New fellow applications for the 2013 Kundiman retreat are now open, until February 1st. This year’s retreat will take place from June 19–23 at Fordham University, and its star-studded faculty lineup will feature Li-Young Lee, Srikanth Reddy, and Lee Ann Roripaugh. Why should you apply? Well, because the retreat is an experience like no other for anyone who considers themselves an Asian American poet. (And who wouldn’t want to chance to work with Li-Young Lee or Srikanth Reddy?) To learn more about the application process, visit the Kundiman web site. (And if you’d like to read some firsthand accounts of what the retreat’s like, you can read about Henry’s and my first experiences there in this 2011 post).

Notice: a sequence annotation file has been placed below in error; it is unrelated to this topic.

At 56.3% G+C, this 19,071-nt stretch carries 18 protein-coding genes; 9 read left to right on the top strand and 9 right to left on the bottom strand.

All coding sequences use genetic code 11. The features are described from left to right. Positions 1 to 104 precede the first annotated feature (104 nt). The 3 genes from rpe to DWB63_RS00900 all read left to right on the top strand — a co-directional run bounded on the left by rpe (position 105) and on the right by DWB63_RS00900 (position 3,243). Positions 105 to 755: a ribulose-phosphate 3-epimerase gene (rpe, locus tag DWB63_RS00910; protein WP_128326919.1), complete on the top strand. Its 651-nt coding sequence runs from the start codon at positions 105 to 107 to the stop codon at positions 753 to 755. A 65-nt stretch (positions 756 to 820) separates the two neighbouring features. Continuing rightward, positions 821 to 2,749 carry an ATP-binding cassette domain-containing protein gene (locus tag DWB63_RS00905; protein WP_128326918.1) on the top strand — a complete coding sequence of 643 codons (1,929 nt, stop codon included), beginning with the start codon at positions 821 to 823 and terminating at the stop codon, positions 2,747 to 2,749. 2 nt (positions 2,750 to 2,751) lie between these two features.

Contributor Eugenia Leigh to helm poetry section of Kartika Review

We recently learned that Issue 3 contributor (and guest reviewer) Eugenia Leigh will succeed Issue 2 contributor Kenji C. Liu as poetry editor of Kartika Review after the latter’s having stepped down from the position late last fall. To Eugenia: our congratulations on the new position—we are excited to see where you will be taking KR next; and to Kenji: cheers on a job well done, and best of luck with all of your future endeavors.

Madding Mission Journals and ECRITUREartefacts by Desmond Kon

Issue 1 contributor Desmond Kon recently launched two lines of literary art “objects”: Madding Mission Journals and ECRITUREartefacts. I’ve long been a fan of Desmond’s hand-lettered art as well as of his poetry, and both of these collections of goods, which feature stylish typography, quirky poem-snippets,  and the occasional cheeky illustration (like a mug featuring a bar of soap, a lemon, and a high-heeled shoe), feature both of his talents to full effect. Congrats to Desmond on this new and exciting venture. Check out his line of blank journals here, and his shop of other literary goods here.